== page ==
What is it?
That’s...actually a question that’s hard to answer in one sentence. It’s called the Dock+Go, which, going just by the name, could really be anything from an old-school iPod dock to a bike-share system. As you can plainly see, it’s neither of these things, nor does it sit anywhere in the middle ground of expectation.
That’s not a trailer—at least not in the conventional sense. As the name suggests, the caboose is ‘docked’ to the car, although, worryingly, Rinspeed says it’s “strapped like a backpack” on existing vehicles. That sounds...safe. Especially when you consider that the strap-on (stop sniggering up the back) is actually powered (if you keep sniggering, you will be ejected from the classroom) and provides juice (that’s it—get out) to the electric battery in the car. Luckily, it does seem to actually use bolts, which, apart from being much more confidence-inspiring, also opens up a new avenue for bolt-on jokes.
Oh, and it’s also an optional extra. See, there’s the ‘space pack,’ which comes with just empty space to fill between the axles, and the ‘energy pack,’ which...well, packs an engine in there. The idea being that you could buy a pair of bolt-ons, with one as a range extender and the other purely for haulage.
So, in one sentence, the Dock+Go is a possibly range-extending, volume-expanding, load-increasing clip-on for electric city cars that don’t have a whole bunch of...well, any of that to begin with. There, nailed it.
What did it predict about the future?
Actually, the idea of a range-extended electric car. Okay, so the idea of genset trailers and so on isn’t new. And sure, no car company that actually brought a range extender to market ever implemented the concept in such an Amsterdam coffeeshop kind of way.
But the Fisker Karma and the Chevrolet Volt, which came out in the same year as the Dock+Go, both had series hybrid—as in the engine charges the battery, the battery powers the car—which is the same basic principle as the Rinspeed. And the BMW i3 REx used that same concept two years later to eke out extra range and shoo away range anxiety.
Okay, so it really seems to have predicted a small part of the future that never really took off, either, but that wasn’t the question, was it? Blame (or thank, as you see fit) improvements in battery technology and infrastructure for the demise of/current lull in range extenders. If range extenders feel a bit niche, the following sentence probably won’t allay your fears—Mazda is apparently pairing a rotary range-extending engine with battery power for its upcoming MX-30.
Give me some numbers.
Not until you buy a few drinks first. We’re just not that kind of person.
Oh, about the car? Yeah. That makes more sense. Why would you want our number, after all, especially after the past year spent sitting inside, scoffing custard creams?
So, the four-wheeled bit has a blistering 33hp from its induction motor, drawing from an 18kWh battery through 100V electrics. A Tesla it ain’t. There’s 119Nm, though, which is fine propelling 880kg. Just not in any great hurry: Acceleration figures are 6sec from zero to...um, 50kph. There’s no zero to 100 time, either—partly, we assume, because acceleration is about as slow as the second season of The Walking Dead, and partly because the DuckDuckGo’s top speed is 95kph.
With the power-adding, range-extending, bolt-on bum, zero to 100 was a 13sec affair. Which would rate as one of our longer relationships! Anyone? No? Okay, then. Top speed jumped to 145kph, and range jumped from about 97km at around 90kph to as far as Esso will keep accepting your credit card at European speed limits. Just not German ones.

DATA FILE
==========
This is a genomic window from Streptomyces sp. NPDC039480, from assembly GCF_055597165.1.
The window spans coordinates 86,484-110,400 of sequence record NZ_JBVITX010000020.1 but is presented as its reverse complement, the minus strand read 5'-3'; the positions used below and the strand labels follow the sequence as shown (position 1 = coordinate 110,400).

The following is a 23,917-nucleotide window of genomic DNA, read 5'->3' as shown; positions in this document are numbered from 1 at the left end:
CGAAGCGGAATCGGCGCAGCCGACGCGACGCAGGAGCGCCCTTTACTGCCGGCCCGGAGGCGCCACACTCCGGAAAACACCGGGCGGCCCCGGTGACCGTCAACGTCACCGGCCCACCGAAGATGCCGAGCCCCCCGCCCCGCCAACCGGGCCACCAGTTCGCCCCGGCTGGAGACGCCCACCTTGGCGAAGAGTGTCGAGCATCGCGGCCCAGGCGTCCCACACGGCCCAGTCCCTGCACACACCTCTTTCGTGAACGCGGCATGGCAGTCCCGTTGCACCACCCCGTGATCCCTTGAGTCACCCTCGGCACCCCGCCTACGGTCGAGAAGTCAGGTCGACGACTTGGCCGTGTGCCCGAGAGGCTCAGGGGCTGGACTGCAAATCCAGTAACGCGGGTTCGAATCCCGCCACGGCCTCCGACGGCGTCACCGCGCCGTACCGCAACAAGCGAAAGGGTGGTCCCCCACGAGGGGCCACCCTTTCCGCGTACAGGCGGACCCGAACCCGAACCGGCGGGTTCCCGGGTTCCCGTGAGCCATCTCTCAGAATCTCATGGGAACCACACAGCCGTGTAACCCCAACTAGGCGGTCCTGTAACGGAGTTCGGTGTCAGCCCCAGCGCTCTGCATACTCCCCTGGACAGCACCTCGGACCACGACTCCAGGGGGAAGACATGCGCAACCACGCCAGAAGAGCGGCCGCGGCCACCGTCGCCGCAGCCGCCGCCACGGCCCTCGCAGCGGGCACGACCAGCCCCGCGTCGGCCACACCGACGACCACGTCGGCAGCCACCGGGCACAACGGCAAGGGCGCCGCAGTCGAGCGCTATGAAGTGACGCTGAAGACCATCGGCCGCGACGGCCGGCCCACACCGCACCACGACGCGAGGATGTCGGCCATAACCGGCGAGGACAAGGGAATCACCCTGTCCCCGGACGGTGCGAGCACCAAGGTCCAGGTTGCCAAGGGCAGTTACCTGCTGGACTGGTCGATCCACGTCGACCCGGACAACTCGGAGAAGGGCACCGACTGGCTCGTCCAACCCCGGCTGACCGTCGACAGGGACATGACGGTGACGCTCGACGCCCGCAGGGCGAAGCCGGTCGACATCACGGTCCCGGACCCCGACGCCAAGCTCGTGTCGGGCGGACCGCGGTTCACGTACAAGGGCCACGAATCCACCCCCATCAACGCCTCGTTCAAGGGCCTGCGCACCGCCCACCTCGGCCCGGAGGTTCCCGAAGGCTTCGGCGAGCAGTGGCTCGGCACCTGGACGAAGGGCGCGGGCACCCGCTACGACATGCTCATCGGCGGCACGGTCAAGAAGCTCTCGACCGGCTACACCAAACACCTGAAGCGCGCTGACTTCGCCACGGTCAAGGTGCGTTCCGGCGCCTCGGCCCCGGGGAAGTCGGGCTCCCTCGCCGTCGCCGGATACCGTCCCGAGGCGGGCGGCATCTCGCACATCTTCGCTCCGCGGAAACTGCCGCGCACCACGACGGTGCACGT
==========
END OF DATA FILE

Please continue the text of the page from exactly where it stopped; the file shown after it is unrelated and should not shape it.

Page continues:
Some of you may be wondering how speed can increase if it’s just a range extender, like on the BMW i3. Well, it isn’t—it’s a 70hp 1.0-liter engine with a five-speed sequential gearbox attached. Which makes the docked CS:GO a four-wheel-drive, six-wheeled hybrid…
Did it actually work?
Well, it’s a concept car, so you can never be entirely sure what ‘actually work’ really entails. But in all the press bumf and official videos, it very much does not move. Nor did it do much other than sit on a plinth at the Geneva International Motor Show, occupying the miniscule overlap in the Venn diagram of ‘cars at a Swiss motor show’ and ‘cars actually from Switzerland.’ So we’re going to go with no. Burden of proof and all that.
Why should I have cared about it?
Because this is Rinspeed, famed creator of the left-brained (and hare-brained), without which the motoring world would be a much more boring place. And it is so often a boring place, constrained and curtailed by convention and conservatism.
Unlike so many other industries, vehicle manufacturers are forced to thread an infinitesimal gap between seeming staid and out-of-touch and too avant-garde. Citroen, for instance, suffered as often as it succeeded for its outside-the-box thinking. And Toyota’s reputation for building dull appliances will take more than a hot-shot Yaris to fix, regardless of its excellence.
So, for Rinspeed to defy convention and conservatism at every step is a bucket of ice water over the head for a public that’s conditioned to expect anonymous blobs with badges on the back for generation after generation.
Why did it fail?
Because this is Rinspeed, creator of the left-brained and hare-brained. And, like we said, the only thing that the motoring world punishes more than old ideas is new ones.
Also, the fact that it’s a Smart car with a caboose. That’s just not going to catch on.
NOTE: This article first appeared on TopGear.com. Minor edits have been made.